Incoming Objects

The Related Object Fields are a powerful way to relate an object in WordPress to one or more other objects. There is one small problem with these field types though – the relationships these fields set up between two objects are unidirectional. For example, suppose Post A has a related_post field with Post B selected. Technically, this is stored in metadata for Post A, which means that Post B doesn’t really relate back to Post A in any way.

Let’s look at it more generally though – Post A could be selected as a related post in not just one but many posts, which we represent in Figure 1 below:

Figure 1: Posts related to Post A

Here we illustrate a scenario where Post B, C, D and E each have Post A selected in a related post select box.

In the context of Post A, we refer to Post B, C, D and E as incoming posts, and the API has methods of that namesake to query these posts. In fact, each of the MEOW_Post, MEOW_Term, and MEOW_User classes has an incoming, incoming_terms, and incoming_users method to deal with incoming posts, terms and users respectively, allowing you to query any type of relationship.

As you’ll see, these methods are incredibly easy to use, and they’re also presets on the WOOF::posts, WOOF::terms, and WOOF::users methods, so you can tweak any other query arguments you need to.

Querying incoming posts is actually quite a tricky operation to perform behind-the-scenes, so these methods will save you a lot of time if you ever need to work with incoming objects.

An example from the MasterPress site

We like to eat our own dog food, so the MasterPress web site uses its fair share of related field types. We’ll look at one example in particular, to see how to work with incoming posts in practice.

Each method in the Class Reference is represented by a post under the custom post type method, which contains a details field set with a related_methods multi-item related post field:

Figure 2: The Details field set for our method post type

And here is a screenshot of the content entered into our custom field, for the WOOF::query_posts method specifically:

Figure 3: Related Methods Content for WOOF::query_posts

So this defines the methods that WOOF::query_posts relates to. Let’s look at how we could list all of the related methods in 2 separate lists – one for the methods the current post is related to, and one for the incoming methods related to this post:

Example 1: Outgoing and incoming methods

This might give us something like:

Figure 4: Related methods lists

So this works well, but you’re probably thinking “surely just one list that shows related methods going both ways is better?”. If you are thinking that, you’re surely correct – for this particular application, we really just want to show related methods together.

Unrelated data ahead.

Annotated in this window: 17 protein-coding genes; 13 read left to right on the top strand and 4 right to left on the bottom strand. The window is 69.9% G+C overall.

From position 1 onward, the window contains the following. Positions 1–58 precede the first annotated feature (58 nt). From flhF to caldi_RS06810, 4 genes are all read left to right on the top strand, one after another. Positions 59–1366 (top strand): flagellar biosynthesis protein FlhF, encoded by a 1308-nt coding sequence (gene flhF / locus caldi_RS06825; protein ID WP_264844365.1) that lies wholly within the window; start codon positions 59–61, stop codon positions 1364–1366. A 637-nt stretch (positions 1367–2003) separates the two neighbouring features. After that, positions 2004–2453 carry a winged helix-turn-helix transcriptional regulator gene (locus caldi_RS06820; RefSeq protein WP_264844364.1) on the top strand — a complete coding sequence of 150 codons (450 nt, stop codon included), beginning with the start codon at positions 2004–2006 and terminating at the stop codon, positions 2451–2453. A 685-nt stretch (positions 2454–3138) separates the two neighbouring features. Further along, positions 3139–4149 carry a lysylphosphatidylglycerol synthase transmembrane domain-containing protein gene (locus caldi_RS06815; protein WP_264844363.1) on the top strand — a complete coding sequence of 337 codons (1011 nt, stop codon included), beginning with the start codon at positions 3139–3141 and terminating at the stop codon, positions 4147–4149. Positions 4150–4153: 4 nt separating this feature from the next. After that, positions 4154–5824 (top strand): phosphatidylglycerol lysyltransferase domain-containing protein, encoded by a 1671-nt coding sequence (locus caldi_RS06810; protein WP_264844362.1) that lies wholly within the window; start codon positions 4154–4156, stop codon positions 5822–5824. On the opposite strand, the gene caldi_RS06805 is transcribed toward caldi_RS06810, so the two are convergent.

Lists of related objects, both ways

While our API doesn’t contain any specific methods to give us a list of both outgoing and incoming related objects, we can call on some facilities of the WOOF_Collection class and get that list in 3 lines of code. First, here’s what we’ll need to do:

  1. Get the list of methods that this method relates to, in the details->related_methods field
  2. Get the list of incoming methods relating to this method.
  3. Combine the results from 1 and 2 and mix well.
  4. Remove any dupes, as Figure 4 shows a few.
  5. Sort them by title, because we care about maximum usability.

Let’s look at the code to do it:

Example 2: All this in just 3 lines of code!

This example shows some of the great benefits of using the WOOF_Collection class – steps 3, 4 ,and 5 are quickly achieved by using the WOOF_Collection::merge method to merge the outgoing collection into the incoming, then using WOOF_Collection::dedupe to remove any duplicates (which uses a comparison on the “id” property by default), and finally the WOOF_Collection::by method to sort the collection by the title “property”.

Note the explicit use of the posts method on line 4 of example 2 above, which is necessary since we actually need the collection of posts before we can merge. While you can iterate over the related_method object directly, you can’t use it to merge into another collection.

In the end, we have our $related variable containing the list of related methods, which we can present as one tidy list. Try doing all that in 3 lines of code without this API 🙂

Dynamic incoming_something methods

To make querying our incoming posts, or terms even easier the MEOW_Post, MEOW_Term, and MEOW_User classes all contain __get and __set magic method implementations which can retrieve incoming posts and terms of a certain type or taxonomy. We do this by accessing the unknown method or property “incoming_post_type_plural” to get the incoming posts under post_type or “incoming_taxonomy_plural” to get terms under taxonomy. Let’s rewrite line 3 in example 2 to use this trick

Example 3: Another magic method trick

Incoming Terms and Users

We won’t cover the use of incoming terms and users here, since they’re very similar to the techniques used for posts. Please refer to the Class Reference for more details, specifically the methods: MEOW_Post::incoming_termsMEOW_Post::incoming_usersMEOW_Term::incoming_termsMEOW_Term::incoming_usersMEOW_User::incoming_terms, and MEOW_User::incoming_users, which all contain example-usage.

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